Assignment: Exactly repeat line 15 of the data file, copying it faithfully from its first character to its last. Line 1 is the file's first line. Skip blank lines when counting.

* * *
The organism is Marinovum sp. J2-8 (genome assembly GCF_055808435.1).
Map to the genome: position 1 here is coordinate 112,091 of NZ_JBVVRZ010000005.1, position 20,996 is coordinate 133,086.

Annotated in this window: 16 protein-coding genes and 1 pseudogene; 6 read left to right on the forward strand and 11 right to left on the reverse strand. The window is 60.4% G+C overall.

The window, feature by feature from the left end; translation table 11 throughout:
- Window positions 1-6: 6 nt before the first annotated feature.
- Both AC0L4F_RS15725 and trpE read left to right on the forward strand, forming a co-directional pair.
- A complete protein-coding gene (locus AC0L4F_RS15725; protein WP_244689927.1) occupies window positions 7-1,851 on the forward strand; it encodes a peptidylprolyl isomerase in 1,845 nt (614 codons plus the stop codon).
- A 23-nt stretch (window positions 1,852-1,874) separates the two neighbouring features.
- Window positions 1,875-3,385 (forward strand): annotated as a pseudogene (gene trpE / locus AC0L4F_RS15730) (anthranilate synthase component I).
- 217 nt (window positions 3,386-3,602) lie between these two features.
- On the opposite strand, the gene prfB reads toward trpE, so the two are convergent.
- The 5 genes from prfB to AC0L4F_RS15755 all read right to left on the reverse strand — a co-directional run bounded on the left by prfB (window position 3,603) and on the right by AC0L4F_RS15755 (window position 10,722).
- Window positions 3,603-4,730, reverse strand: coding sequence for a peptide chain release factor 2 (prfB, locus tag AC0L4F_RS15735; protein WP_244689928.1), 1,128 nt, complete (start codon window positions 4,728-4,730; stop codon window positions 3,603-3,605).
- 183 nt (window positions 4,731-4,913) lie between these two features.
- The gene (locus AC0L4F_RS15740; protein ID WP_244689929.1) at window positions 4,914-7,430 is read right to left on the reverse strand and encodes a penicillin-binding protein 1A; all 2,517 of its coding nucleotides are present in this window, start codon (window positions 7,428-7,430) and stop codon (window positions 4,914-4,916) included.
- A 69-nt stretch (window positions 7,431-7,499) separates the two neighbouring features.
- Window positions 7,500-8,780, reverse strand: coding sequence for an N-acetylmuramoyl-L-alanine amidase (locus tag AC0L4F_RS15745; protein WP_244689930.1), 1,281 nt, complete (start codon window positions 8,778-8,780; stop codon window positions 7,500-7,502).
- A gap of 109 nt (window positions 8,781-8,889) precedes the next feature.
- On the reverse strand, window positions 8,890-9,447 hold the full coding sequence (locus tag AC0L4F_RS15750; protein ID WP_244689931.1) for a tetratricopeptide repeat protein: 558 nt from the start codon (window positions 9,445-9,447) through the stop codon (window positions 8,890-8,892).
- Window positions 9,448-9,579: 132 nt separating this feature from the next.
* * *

- The gene (locus AC0L4F_RS15740; protein ID WP_244689929.1) at window positions 4,914-7,430 is read right to left on the reverse strand and encodes a penicillin-binding protein 1A; all 2,517 of its coding nucleotides are present in this window, start codon (window positions 7,428-7,430) and stop codon (window positions 4,914-4,916) included.